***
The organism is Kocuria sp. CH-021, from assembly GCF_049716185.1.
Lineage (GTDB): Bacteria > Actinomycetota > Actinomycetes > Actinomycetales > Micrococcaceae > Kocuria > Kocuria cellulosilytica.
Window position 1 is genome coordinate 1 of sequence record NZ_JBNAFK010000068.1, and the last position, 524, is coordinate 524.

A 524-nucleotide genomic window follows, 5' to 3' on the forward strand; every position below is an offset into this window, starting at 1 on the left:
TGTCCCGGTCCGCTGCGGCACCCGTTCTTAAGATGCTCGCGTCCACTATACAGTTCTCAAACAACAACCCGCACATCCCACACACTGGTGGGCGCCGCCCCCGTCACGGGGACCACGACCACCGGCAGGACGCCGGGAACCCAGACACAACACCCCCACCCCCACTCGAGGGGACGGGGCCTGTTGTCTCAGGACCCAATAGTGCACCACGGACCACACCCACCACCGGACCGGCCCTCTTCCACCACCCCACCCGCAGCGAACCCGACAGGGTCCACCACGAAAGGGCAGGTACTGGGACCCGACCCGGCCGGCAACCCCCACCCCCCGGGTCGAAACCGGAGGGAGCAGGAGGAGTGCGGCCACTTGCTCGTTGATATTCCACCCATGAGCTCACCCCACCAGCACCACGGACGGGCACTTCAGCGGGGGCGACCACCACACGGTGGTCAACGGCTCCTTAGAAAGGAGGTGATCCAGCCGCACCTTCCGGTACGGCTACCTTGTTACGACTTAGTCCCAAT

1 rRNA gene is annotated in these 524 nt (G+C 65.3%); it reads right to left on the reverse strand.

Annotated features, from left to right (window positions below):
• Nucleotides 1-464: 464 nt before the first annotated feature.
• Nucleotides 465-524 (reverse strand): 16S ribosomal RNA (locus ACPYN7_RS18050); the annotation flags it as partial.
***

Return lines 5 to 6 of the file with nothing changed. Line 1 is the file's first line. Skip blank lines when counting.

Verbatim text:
TGTCCCGGTCCGCTGCGGCACCCGTTCTTAAGATGCTCGCGTCCACTATACAGTTCTCAAACAACAACCCGCACATCCCACACACTGGTGGGCGCCGCCCCCGTCACGGGGACCACGACCACCGGCAGGACGCCGGGAACCCAGACACAACACCCCCACCCCCACTCGAGGGGACGGGGCCTGTTGTCTCAGGACCCAATAGTGCACCACGGACCACACCCACCACCGGACCGGCCCTCTTCCACCACCCCACCCGCAGCGAACCCGACAGGGTCCACCACGAAAGGGCAGGTACTGGGACCCGACCCGGCCGGCAACCCCCACCCCCCGGGTCGAAACCGGAGGGAGCAGGAGGAGTGCGGCCACTTGCTCGTTGATATTCCACCCATGAGCTCACCCCACCAGCACCACGGACGGGCACTTCAGCGGGGGCGACCACCACACGGTGGTCAACGGCTCCTTAGAAAGGAGGTGATCCAGCCGCACCTTCCGGTACGGCTACCTTGTTACGACTTAGTCCCAAT

1 rRNA gene is annotated in these 524 nt (G+C 65.3%); it reads right to left on the reverse strand.